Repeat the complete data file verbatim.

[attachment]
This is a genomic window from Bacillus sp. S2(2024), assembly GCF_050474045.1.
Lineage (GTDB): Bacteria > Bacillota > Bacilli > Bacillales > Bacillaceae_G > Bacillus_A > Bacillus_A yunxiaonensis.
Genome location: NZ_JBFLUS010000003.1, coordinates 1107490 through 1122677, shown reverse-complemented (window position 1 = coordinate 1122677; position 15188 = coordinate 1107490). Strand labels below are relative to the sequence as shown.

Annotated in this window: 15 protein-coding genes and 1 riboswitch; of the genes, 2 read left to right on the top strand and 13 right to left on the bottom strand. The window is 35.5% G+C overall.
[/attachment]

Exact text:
This is a genomic window from Bacillus sp. S2(2024), assembly GCF_050474045.1.
Lineage (GTDB): Bacteria > Bacillota > Bacilli > Bacillales > Bacillaceae_G > Bacillus_A > Bacillus_A yunxiaonensis.
Genome location: NZ_JBFLUS010000003.1, coordinates 1107490 through 1122677, shown reverse-complemented (window position 1 = coordinate 1122677; position 15188 = coordinate 1107490). Strand labels below are relative to the sequence as shown.

Annotated in this window: 15 protein-coding genes and 1 riboswitch; of the genes, 2 read left to right on the top strand and 13 right to left on the bottom strand. The window is 35.5% G+C overall.